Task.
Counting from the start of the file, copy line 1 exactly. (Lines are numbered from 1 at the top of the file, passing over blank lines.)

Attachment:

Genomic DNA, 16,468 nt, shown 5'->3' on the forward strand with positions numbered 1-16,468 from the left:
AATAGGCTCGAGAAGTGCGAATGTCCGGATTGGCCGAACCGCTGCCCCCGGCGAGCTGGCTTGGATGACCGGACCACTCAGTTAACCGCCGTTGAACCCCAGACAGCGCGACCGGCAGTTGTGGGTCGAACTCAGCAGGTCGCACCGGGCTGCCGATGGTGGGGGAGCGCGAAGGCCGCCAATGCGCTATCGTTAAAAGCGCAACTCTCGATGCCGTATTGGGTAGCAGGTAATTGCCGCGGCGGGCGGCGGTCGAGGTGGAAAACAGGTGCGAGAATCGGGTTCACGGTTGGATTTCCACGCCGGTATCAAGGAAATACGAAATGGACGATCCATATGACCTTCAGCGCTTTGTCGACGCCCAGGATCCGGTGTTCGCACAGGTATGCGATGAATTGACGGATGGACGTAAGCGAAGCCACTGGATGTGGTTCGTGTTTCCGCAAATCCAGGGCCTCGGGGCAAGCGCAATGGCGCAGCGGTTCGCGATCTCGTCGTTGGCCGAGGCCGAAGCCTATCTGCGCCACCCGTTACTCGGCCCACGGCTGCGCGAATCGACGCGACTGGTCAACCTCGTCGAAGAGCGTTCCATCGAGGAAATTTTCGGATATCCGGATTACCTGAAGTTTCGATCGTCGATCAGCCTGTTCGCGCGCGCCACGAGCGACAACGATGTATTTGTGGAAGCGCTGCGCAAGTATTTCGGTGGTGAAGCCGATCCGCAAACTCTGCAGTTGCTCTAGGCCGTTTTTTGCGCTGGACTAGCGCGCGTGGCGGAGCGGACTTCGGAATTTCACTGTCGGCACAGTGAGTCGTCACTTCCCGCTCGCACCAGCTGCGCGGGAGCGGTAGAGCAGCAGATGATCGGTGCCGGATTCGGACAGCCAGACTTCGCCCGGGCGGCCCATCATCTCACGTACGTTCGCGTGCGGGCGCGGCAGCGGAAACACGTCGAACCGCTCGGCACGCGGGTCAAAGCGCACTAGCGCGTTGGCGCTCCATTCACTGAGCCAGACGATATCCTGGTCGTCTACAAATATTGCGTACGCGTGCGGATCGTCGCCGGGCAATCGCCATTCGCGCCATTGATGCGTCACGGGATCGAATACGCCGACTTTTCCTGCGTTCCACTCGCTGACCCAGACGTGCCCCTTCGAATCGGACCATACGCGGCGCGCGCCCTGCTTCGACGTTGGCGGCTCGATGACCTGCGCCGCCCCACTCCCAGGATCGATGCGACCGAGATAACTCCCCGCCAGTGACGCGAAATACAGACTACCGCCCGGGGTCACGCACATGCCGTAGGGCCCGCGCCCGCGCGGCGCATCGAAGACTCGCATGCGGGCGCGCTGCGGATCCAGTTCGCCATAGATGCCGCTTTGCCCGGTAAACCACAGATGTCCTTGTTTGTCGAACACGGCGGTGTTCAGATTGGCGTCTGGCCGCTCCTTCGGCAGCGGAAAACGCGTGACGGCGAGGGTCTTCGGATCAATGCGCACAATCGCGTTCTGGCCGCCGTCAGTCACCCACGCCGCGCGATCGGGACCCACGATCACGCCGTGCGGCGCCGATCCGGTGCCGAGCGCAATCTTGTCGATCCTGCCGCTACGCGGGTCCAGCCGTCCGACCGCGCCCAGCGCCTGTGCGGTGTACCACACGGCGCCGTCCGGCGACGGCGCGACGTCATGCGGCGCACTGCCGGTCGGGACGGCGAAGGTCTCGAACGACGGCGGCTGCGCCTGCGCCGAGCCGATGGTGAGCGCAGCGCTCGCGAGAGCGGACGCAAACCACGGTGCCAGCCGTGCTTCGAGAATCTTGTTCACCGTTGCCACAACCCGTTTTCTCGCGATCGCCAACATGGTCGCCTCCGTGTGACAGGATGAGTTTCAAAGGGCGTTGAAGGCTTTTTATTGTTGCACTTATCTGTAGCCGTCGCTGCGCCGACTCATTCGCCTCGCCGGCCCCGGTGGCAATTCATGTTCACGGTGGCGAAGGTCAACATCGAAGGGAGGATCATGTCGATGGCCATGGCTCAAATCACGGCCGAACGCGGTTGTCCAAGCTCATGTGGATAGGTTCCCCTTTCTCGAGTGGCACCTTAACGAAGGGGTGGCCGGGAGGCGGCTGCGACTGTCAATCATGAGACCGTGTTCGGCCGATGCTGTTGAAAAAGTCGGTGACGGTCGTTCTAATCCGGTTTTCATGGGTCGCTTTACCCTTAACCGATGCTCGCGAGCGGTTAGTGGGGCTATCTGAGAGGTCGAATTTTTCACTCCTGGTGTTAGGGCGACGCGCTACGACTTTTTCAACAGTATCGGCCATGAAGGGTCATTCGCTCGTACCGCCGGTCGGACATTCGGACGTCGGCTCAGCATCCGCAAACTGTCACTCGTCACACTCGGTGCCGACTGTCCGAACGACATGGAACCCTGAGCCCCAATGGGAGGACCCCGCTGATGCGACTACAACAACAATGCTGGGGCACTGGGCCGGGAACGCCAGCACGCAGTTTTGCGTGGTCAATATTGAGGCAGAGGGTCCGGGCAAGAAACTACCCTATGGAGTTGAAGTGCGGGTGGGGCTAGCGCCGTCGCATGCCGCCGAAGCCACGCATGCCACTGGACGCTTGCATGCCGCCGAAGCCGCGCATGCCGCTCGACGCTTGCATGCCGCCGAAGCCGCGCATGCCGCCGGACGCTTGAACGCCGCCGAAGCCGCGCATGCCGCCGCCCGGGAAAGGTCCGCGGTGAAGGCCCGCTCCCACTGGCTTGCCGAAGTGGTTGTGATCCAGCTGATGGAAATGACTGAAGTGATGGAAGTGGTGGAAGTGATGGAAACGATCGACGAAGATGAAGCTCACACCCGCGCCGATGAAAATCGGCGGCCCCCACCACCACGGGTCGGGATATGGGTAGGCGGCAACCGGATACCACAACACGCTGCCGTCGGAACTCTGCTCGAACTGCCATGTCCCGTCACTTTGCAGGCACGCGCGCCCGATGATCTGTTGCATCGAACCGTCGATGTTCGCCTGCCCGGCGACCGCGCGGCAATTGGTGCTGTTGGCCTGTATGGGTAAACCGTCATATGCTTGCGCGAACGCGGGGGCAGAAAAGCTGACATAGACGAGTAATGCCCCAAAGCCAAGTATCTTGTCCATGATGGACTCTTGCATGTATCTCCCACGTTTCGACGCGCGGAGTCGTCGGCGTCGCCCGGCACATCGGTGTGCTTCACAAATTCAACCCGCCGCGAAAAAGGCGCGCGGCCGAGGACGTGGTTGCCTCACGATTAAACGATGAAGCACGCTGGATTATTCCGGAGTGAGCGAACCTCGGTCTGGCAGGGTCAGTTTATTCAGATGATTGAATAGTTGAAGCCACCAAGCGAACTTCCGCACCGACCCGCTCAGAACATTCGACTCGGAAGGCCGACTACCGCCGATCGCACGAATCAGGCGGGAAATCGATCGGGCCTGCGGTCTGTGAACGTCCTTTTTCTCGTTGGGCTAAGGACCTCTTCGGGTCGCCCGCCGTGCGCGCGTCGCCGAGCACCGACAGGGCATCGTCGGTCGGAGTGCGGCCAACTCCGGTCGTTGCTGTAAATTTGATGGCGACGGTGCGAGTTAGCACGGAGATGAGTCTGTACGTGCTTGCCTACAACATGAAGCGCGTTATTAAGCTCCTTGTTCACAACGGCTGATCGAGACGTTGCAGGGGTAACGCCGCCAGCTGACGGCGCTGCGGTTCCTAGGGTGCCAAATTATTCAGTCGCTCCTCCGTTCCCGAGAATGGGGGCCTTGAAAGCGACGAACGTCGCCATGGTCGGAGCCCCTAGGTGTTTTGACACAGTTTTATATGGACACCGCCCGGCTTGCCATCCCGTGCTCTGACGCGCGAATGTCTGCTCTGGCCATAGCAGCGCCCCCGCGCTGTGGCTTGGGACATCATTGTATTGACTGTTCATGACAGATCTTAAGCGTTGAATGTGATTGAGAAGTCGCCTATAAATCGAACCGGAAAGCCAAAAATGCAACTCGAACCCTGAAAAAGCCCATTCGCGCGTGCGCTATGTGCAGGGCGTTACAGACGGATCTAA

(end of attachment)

Genomic DNA, 16,468 nt, shown 5'->3' on the forward strand with positions numbered 1-16,468 from the left: